where Cyan, Magenta and Yellow outputs are cyan, magenta and yellow outputs for a corresponding color rgb in RGB space, where R1 and R2 are the red coordinates for points N1 and N2, respectively, G1 and G3 are the green coordinates for points N1 and N3, respectively, B1 and B5 are blue coordinates for points N1 and N5, respectively, and where Cyan(N2) and Cyan(N1) are cyan values from the look-up table at points N2 and N1, respectively, Magenta(N3) and Magenta(N1) are magenta values from the look-up table at points N3 and N1, respectively, Yellow(N5) and Yellow(N1) are yellow values from the look-up table at points N5 and N1, respectively.
As a simple but concrete example of steps S602 through S610, assume that data point (r=192, g=64, b=64) in RGB space is to be converted to CMY space using the simplified look-up table illustrated in FIG. 12 in which there are three grid points, namely 0, 128 and 256, along each of the R, G and B coordinates.
Now this RGB color is located in the cube in the lower right front corner of FIG. 12. The eight neighboring grid points defining the cube are:
N1=(128,0,0), N2=(256,0,0), N3=(128,128,0),
N4=(256,128,0), N5=(128,0,128), N6=(256,0,128),
N7=(128,128,128), and N8=(256,128,128).
For consistency among all the cubes in the look-up table, N1 is selected as the common grid point because in cubes which contain the neutral gray axis, N1 lies on the neutral gray axis. Adjacent points are selected for each output channel (cyan, magenta and yellow) in appropriate related directions, as follows: for cyan, pick N1 and N2, for magenta, pick N1 and N3, and for Yellow, pick N1 and N5. Using the bi-linear interpolation function as above, the result becomes:
Flow in FIG. 6 then advances to step S610 in which the CMY values obtained by the above-described interpolation are stored in bit map memory 37 at location (x, y). If desired, the CMY values may be modified before storage, for example, by appropriate UCR or GCR techniques so as to obtain a K value.
In step S611, printer driver determines whether the bitmap memory has been completed, or if a needed part or band of bitmap memory 37 has been completed. If the bitmap memory has not been completed, then flow returns to step S601 in which the next RGB value is received from the next location (x, y) in bitmap memory. On the other hand, if the bitmap memory has been completed, or if a sufficient area of the bitmap memory has been completed (such as an eight row long band corresponding to the eight rows of ink jet nozzles in head 36 ), then flow advances to step. S612 where gamma correction is performed. Gamma correction corrects the CMY values in bitmap memory so as to achieve a uniform distribution of luminance. Gamma correction may be carried out either by printers driver 34 or by printer 30, or by a combination thereof, as appropriate. In step S613, UCR or GCR is performed, if not already performed, so as to derive a black value for location (x, y) in bitmap memory. UCR in the present embodiment may be performed by the simple expedient of selecting the minimum value of CMY and assigning that value to the black value, and thereafter adjusting each of the CMY values by subtracting the assigned black value.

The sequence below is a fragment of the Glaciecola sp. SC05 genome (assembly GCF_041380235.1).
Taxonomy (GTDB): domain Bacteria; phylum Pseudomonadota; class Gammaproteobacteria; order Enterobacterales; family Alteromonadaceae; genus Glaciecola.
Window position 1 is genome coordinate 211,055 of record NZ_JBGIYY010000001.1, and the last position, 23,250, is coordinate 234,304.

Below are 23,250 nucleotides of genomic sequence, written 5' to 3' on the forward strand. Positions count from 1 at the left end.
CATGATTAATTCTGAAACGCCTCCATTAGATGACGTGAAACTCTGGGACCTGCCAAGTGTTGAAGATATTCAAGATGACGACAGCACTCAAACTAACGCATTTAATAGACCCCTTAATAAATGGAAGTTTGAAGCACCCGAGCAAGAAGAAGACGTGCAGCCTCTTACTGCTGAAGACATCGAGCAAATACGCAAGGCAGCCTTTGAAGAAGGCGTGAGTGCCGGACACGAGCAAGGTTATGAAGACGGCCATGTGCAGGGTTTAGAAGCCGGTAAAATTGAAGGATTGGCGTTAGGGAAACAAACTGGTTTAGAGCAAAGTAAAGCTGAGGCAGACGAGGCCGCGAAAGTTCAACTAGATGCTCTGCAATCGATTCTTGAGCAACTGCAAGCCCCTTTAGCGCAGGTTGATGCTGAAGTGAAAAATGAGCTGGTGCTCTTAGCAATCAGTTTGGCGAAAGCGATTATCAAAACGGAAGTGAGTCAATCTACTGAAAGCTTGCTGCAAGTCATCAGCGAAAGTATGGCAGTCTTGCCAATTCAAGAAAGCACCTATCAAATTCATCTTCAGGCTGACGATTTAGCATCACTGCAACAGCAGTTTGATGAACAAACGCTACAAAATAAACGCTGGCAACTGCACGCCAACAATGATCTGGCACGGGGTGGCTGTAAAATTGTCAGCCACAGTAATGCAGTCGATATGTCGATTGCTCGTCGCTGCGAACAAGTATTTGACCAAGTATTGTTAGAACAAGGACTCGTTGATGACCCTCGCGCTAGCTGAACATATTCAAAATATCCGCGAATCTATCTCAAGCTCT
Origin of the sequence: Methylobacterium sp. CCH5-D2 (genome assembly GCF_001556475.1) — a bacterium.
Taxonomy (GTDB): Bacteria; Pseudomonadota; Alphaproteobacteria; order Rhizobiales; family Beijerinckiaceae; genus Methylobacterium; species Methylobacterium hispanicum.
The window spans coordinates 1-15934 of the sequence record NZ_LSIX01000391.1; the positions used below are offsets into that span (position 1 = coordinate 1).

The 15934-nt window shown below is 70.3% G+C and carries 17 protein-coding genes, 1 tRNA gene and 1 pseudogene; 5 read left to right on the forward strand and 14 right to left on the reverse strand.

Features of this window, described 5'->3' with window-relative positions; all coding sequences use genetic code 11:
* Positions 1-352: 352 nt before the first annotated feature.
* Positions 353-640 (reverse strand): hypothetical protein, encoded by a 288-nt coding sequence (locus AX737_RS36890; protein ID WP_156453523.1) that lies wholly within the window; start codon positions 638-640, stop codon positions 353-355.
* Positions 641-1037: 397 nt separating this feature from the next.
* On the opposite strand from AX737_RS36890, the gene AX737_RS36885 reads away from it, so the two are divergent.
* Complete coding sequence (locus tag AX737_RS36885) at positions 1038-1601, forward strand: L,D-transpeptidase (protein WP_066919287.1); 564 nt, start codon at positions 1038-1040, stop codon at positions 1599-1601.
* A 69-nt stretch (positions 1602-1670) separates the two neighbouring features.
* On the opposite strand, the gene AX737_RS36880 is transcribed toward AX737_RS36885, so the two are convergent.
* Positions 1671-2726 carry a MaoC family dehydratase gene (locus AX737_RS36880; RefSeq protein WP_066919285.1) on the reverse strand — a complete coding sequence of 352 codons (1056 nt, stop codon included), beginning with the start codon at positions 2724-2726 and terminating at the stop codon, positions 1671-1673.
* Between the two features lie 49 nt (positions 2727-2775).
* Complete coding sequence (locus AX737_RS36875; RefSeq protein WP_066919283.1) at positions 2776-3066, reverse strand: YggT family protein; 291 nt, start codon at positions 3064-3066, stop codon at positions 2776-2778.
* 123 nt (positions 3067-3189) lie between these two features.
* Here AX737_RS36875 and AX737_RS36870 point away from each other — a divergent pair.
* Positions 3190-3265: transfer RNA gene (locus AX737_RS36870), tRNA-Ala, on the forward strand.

The order of steps S612 and S613 is not critical, and those steps may be switched, for example, to accommodate a particular color printing technique such as continuous tone, dither or error diffusion.
In step S614, color printing is initiated using the CMYK values stored in bitmap memory 37.
Thus, the present invention provides for coordinate space conversion in which each color component of a color in three-dimensional color space is interpolated only in a single dimension so as to obtain color component values for the same color in a different color coordinate space. In the embodiment described above, color coordinate conversion is effectuated from RGB to CMY space, but as mentioned previously, the present invention can easily be applied to color coordinate conversions to and from different color spaces, such as from CIELAB to RGB or CMY color spaces. Accordingly, it is to be understood that the invention is not limited to the above-described embodiment, and that various changes and modifications may be made by those of ordinary skill in the art without departing from the spirit and scope of the appended claims.
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|U.S. Classification||358/1.9, 358/525, 358/523, 382/300|
|International Classification||H04N1/60, G06T1/00, G09G5/06, G09G5/36, G06T11/00, H04N1/46|
|Cooperative Classification||G06T11/001, H04N1/6019|
|European Classification||G06T11/00C, H04N1/60D2|
|May 23, 1996||AS||Assignment|
Owner name: CANON KABUSHIKI KAISHA, JAPAN
Free format text: ASSIGNMENT OF ASSIGNORS INTEREST;ASSIGNOR:CANON INFORMATION SYSTEMS, INC.;REEL/FRAME:007951/0222
Effective date: 19960417
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Year of fee payment: 8
|Feb 21, 2014||REMI||Maintenance fee reminder mailed|
|Jul 16, 2014||LAPS||Lapse for failure to pay maintenance fees|
|Sep 2, 2014||FP||Expired due to failure to pay maintenance fee|
Effective date: 20140716